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Geoffrey Dodsworth

Geoffrey Hugh Dodsworth FCA (7 June 1928 – 29 March 2018) was a merchant banker and British Conservative Party politician.

Geoffrey Dodsworth
Born(1928-06-07)7 June 1928
Died29 March 2018(2018-03-29) (aged 89)
OccupationBanker, politician
Spouse(s)Isabel Neale
Elizabeth Beeston
Children3

BiographyEdit

Early lifeEdit

Geoffrey Hugh Dodsworth was born on 7 June 1928. He was educated at St. Peter's School, York.[1]

Business careerEdit

He began his working life in 1945 as an articled clerk and subsequently a Chartered Accountant at Barron & Barron in York. After two years' service in the army, from 4 July 1946 to 26 August 1948, he returned to Barron & Barron, where he worked on a number of major business activities for large estates in Yorkshire and London until 1963.[1] Whilst at Barron & Barron, Geoffrey also became Justice of the Peace for York in 1960 - at just 32, he was one of the youngest ever magistrates for the city.[1]

He set up a group of companies in the export and import trade in 1963 and travelled extensively in Ottawa, New York and Washington, developing these businesses.[1] In 1970, he joined William Brandt’s Sons & Co. Ltd. He became Managing Director of Grindlay Brandt’s Ltd. (a Merchant Bank), in 1974, and also in the same year became Director of Grindlays Bank Ltd. (now ANZ).[1] Dodsworth made presentations on behalf of the UK leasing Industry with the British Export Council in the United States, Canada, Brazil, Iran and India. In 1980, he became President and co-Chief Executive of Oceanic Finance Corporation Ltd., based in Bermuda. He then moved on to become Chairman and Chief Executive of Jorvik Finance Corporation Ltd., in Bermuda, in 1988, and set up Dodsworth and Company Ltd. in 1988,[1] under personal control, specialising in equity and bank funding for asset and project finance. One of his biggest deals was negotiating the sale of a cable and telephone franchise to Cable & Wireless.

He was Director of a quoted Property Company for three years in the 1990s and worked with First International Shipping Corporation in the late 1990s. He then moved on to doing consultancy work for WRDC Limited, a computer software company. He is a Fellow of the Institute of Chartered Accountants in England and Wales, was Chairman and founder of the UK Equipment Leasing Association and Vice-Chairman of the European Leasing Federation. He is a Freeman of the City of London and acted as Trustee on a number of Family Trusts.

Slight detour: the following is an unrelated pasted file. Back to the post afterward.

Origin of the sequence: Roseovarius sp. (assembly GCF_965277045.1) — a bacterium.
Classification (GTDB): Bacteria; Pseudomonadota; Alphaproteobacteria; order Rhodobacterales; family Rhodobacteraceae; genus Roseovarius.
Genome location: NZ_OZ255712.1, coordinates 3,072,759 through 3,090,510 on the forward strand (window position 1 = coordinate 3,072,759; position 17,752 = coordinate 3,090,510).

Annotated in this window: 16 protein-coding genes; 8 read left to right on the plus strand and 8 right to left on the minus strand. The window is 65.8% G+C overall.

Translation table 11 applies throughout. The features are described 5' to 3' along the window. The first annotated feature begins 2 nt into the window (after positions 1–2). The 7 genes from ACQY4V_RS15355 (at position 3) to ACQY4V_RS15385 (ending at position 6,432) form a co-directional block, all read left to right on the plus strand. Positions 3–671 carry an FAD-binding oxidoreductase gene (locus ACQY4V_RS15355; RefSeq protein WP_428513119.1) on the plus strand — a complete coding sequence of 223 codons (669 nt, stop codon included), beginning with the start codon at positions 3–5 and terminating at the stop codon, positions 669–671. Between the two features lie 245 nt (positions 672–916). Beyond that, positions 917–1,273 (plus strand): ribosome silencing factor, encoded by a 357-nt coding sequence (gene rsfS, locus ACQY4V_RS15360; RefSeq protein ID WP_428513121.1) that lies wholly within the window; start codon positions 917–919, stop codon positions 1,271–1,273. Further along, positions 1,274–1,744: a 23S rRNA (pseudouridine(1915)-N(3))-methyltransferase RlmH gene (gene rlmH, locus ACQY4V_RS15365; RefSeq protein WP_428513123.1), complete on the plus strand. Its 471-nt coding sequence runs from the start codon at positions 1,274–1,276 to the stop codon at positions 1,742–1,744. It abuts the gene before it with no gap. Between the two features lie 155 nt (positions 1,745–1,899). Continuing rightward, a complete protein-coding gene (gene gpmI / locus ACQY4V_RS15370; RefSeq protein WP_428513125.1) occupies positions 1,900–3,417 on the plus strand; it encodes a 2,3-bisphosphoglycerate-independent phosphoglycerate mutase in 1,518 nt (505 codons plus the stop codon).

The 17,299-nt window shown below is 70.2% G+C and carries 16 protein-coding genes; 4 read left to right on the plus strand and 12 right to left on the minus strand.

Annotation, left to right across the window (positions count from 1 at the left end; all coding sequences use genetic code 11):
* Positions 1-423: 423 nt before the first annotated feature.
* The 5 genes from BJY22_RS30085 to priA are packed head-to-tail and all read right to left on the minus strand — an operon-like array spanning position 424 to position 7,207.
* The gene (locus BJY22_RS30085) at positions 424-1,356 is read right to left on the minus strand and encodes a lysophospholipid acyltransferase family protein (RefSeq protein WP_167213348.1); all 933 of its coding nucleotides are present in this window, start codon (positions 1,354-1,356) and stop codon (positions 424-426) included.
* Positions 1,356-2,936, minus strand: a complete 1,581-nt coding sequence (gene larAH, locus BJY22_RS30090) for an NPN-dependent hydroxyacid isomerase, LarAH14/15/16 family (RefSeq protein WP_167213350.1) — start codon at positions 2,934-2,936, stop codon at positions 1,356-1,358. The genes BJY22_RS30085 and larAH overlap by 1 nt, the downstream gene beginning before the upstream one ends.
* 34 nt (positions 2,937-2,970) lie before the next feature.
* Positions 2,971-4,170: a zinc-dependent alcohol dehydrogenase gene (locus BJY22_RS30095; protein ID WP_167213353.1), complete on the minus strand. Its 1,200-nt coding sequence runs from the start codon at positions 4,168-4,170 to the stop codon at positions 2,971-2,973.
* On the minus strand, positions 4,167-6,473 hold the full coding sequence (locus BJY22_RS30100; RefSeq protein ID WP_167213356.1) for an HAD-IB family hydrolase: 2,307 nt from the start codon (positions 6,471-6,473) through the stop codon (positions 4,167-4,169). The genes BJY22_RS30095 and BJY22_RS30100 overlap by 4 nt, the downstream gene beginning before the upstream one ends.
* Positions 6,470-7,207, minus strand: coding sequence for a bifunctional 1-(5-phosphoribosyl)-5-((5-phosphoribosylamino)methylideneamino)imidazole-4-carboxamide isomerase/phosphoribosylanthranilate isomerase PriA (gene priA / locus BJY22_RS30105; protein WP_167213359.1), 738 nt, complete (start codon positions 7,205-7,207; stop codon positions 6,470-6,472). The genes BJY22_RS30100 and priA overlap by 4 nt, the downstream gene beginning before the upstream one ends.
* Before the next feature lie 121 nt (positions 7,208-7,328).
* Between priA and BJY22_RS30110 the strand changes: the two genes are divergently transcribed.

Political careerEdit

Dodsworth twice stood unsuccessfully for Parliament before getting elected. In 1959 he was beaten at the safe-Labour Don Valley by Richard Kelley, and in 1964 he was defeated by Ted Leadbitter at The Hartlepools.

He became Deputy Leader of the Conservative Group on York City Council in 1964 and was a member of the Council for six years,[1] serving on major committees specialising in financial matters. He was Member of Parliament for South West Hertfordshire from February 1974, and was re-adopted for the June 1979 election,[1] despite his views being wholly unacceptable to a substantial number of Conservatives in his constituency, who took strong objection to his views on Margaret Thatcher. To the great relief of his constituency party he as resigned as an MP in October 1979, ostensibly on medical advice. (As stated above, within months he became co Chief Executive of Oceanic Finance). He had held office in the backbench Shipping and Shipbuilding Committees and was Joint Secretary of the Finance Committee.[1] Geoffrey also served on the Select Committees on The Wealth Tax and Statutory Instruments. Richard Page was elected to succeed him in the subsequent by-election. He returned north and was Chairman of the Vale of York constituency association in 1998 and stood for the North Yorkshire County Council in 1997.[1]

Personal lifeEdit

He married his first wife, Isabel Neale, in 1949, who died in September 1967 after a long illness.[1] They had one daughter, Helen.[1] He married his second wife, Elizabeth Beeston, in 1971.[1] They had Simon on 15 January 1972 and Mary on 1 January 1974. In October 2002, he underwent a heart bypass after which he retired.

He died on 29 March 2018 at the age of 89.[1][2]

ReferencesEdit

  1. ^ a b c d e f g h i j k l m n Laycock, Mike (5 April 2018). "Eminent pathologist and a former Conservative MP from York have died". York Press. Retrieved 11 April 2018.
  2. ^ Geoffrey Hugh Dodsworth

External linksEdit